Caleen Sinnette Jennings on writing for solo performance at 1st Stage

The playwright shares the backstory of 'Wanda's Way,' her one-woman play about a Black police officer.

Being a solo performer is not for every actor or actress. It takes a particular kind of performer to find him or herself truly at home alone onstage.

But for the few people who adore performing alone, the Logan Festival of Solo Performance is a blessed once-in-a-year event. Created by 1st Stage in McLean, Virginia, and funded by Dan and Gloria Logan of the Revada Foundation, the Festival is a series of short plays, submitted by playwrights from around the world.

The Festival started in 2017. With the exception of one year that it closed for COVID, the Logan Festival is always performed in the summer. It was held outdoors last summer, from August to October.

According to Alex Levy, the executive director of 1st Stage, “The Logans gave 1st Stage the resources to bring the country’s most gifted storytellers to the DMV. This unique medium, which closes the gap between performer and audience member, has such elasticity that it can be approached in so many different ways. Yet it is always brave, personal, and visceral. We’re proud to give a home to those courageous enough to stand on stage alone and create an electrifying performance. It is a festival unlike any other in the area.”

This year, the Festival is made up of three plays. The first is called Wanda’s Way, by Caleen Sinnette Jennings. Originally from New York, Jennings has lived in the Washington, DC, area for 38 years. Jennings attended Bennington College and New York University’s Tisch School of the Arts.

Caleen Sinnette Jennings

From 1989 to the spring of 2020, she taught at American University, where she also served as the director of the Theater/Musical Theater Program and chair of the Department of Performing Arts.

She has been a faculty member of the Folger Shakespeare Library Teaching Shakespeare Institute since 1994. She received a $10,000 grant from the Kennedy Center Fund for New American Plays and identifies herself as a playwright, director, and actor.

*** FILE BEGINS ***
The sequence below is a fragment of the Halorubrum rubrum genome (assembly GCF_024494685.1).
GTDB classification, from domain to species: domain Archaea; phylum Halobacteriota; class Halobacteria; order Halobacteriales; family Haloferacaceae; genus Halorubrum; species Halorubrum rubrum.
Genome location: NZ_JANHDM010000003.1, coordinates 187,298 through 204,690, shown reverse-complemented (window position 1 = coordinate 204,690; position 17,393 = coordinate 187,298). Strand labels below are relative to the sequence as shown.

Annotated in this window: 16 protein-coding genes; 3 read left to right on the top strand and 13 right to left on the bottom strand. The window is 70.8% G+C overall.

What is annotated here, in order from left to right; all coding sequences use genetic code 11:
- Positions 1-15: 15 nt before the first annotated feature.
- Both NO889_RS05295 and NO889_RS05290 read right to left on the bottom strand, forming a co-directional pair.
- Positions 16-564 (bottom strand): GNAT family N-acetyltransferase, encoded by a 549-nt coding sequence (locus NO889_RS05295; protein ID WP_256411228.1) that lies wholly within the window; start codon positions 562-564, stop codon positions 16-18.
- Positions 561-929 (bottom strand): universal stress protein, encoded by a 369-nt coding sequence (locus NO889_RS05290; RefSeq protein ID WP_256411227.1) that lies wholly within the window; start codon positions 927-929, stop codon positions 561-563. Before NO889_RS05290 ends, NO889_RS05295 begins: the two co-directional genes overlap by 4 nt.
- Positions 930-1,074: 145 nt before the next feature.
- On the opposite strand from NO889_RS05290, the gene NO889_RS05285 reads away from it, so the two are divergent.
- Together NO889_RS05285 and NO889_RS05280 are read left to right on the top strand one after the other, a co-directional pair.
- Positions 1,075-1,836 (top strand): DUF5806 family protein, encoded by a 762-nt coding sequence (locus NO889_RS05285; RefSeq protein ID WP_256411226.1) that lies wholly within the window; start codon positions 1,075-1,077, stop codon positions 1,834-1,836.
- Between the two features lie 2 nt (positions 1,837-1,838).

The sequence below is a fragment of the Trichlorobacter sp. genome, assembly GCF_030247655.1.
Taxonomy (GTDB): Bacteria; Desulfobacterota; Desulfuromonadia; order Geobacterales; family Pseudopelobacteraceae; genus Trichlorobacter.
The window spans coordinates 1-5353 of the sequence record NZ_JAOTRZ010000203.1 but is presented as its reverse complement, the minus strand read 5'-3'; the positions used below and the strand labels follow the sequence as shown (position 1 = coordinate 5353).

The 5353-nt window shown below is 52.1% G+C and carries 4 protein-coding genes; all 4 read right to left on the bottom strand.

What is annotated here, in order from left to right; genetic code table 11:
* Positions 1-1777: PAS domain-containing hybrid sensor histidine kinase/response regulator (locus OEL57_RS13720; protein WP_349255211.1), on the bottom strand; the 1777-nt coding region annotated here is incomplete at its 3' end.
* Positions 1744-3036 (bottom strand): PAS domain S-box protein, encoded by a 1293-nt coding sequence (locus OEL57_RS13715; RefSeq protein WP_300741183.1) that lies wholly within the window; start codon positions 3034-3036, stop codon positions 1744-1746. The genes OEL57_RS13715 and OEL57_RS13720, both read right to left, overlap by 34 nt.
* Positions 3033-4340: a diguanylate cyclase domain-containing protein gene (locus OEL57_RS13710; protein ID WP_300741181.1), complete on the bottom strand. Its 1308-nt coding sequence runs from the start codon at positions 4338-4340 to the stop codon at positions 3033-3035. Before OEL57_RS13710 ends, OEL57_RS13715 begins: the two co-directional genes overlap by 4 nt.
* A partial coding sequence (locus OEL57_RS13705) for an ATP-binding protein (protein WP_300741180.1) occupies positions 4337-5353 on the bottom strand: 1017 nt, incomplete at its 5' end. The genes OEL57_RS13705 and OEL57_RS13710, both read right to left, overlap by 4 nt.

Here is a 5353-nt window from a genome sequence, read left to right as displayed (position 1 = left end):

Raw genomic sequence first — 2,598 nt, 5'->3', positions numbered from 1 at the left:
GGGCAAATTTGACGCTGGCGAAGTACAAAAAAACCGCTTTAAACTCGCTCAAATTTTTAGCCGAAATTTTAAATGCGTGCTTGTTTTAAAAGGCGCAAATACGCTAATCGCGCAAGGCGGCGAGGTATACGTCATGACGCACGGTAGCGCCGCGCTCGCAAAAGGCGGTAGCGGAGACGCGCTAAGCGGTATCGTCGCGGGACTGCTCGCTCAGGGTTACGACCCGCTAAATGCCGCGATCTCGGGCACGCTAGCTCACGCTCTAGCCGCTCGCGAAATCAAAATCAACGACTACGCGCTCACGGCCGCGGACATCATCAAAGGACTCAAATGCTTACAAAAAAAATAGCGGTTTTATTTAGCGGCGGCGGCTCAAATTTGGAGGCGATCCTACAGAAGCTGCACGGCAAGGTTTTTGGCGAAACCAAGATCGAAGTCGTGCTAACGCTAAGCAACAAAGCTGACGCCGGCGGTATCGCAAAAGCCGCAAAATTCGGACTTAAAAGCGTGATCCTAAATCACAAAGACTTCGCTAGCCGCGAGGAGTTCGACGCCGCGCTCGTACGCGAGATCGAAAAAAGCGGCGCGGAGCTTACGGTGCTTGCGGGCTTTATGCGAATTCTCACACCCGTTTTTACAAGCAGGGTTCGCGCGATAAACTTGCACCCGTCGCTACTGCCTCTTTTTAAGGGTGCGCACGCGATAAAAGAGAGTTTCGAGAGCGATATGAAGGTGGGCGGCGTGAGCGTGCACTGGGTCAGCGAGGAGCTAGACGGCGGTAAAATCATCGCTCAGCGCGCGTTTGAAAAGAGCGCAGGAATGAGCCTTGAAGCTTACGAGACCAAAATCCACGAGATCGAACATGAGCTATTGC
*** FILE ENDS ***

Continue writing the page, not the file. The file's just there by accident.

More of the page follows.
DCTA: Tell me about Wanda’s Way.

Jennings: It’s a difficult play. It’s somewhere in the range of 15 characters played by one actor. And these characters represent multiple facets of the main character’s life — her allies, her protagonists, her mother, her daughter, her boss, her partner. All these people are meant to show all the kinds of things a Black police officer has to negotiate in her life and in her job.

Where did this play originate?

I was chatting with a male actor friend of mine and he mentioned that he used to be a Baltimore city cop. I almost fell off my chair. I said, “I’d like to know that side of you and what connection that has to your theatrical life.” This was ten years ago. I got about six hours of interviews with him.

Deidra LaWan Starnes as Officer Wanda Williams in ‘Wanda’s Way.’ Photo by Emily Wall.

Did the play happen right after that?

No. Fast forward to 2020 when Diedra Starnes called me on behalf of 1st Stage. She said they wanted to know if I would like to write something for the Logan Festival in 2021. I was driving to see my father, who was dying. I was so upset, I said, “No, I can’t do it.” But she talked me into it. I was lucky to get some folks to interview and I used the tapes I had from ten years earlier. They were deeply moving to me.

Being a child of the 1960s, when we thought about police a certain way, it’s been stunning to see how moved people are by the faces of those January 6th policemen.

As you get older you begin to think of people less as the roles they have and more as the people they are beneath those roles.

Is there anything else you would like to say about being a playwright?

 In a recent play. I said, “Tell your story. Someone is waiting to hear it.”

Wanda’s Way plays July 30 at 8:00 PM, July 31 at 7:00 PM, August 4 at 7:30 PM, and August 6, 2022, at 2:00 PM, in repertory with Tomatoes Tried to Kill Me But Banjos Saved My Life and Spanking Machine at 1st Stage, 1524 Spring Hill Road, Tysons, VA. For the complete Logan Festival of Solo Performance schedule and to purchase tickets ($20 general, $15 educators or military, $10 students, $50 Festival Pass), go online or call 703-854-1856.

Running Time: Approximately 90 minutes, no intermission.

The Logan Festival of Solo Performance program is online here.

COVID Safety: Masks and proof of vaccination are required. See complete 1st Stage’s COVID Safety Information here.

On August 6, 2022, at 2 p.m., Jennings will give a talk-back after the 2 p.m. show.

In rotation with Wanda’s Way in the Logan Festival of Solo Performance:

Tomatoes Tried to Kill Me but Banjos Saved My Life. Keith Alessi’s comedy tells the story of how outrageously well he did in the board room and reveals the startling news that changed his life forever.  He candidly reveals how he used that obstacle to find a new passion in music and a cathartic outlet in storytelling.  July 30 and 31 at 2:00 PM and August 2 at 7:30 p.m.

Spanking Machine. Marga Gomez performs her by turns funny, intense, and heart-rending memoir of growing up brown and queer in Washington Heights. Devil Dogs, sadistic nuns on poppers, childhood pranks, assault, and suppressed memory play their parts in Marga’s shift across gender, latitudes, and generations. This production features mature content. August 3 at 7:30 PM, August 5 and 6 at 8:00 PM, and August 7 at 2:00 PM.

SEE ALSO: A commanding performance of a police officer in ‘Wanda’s Way’ at 1st Stage (Logan Festival of Solo Performance review by Carolyn Bock)


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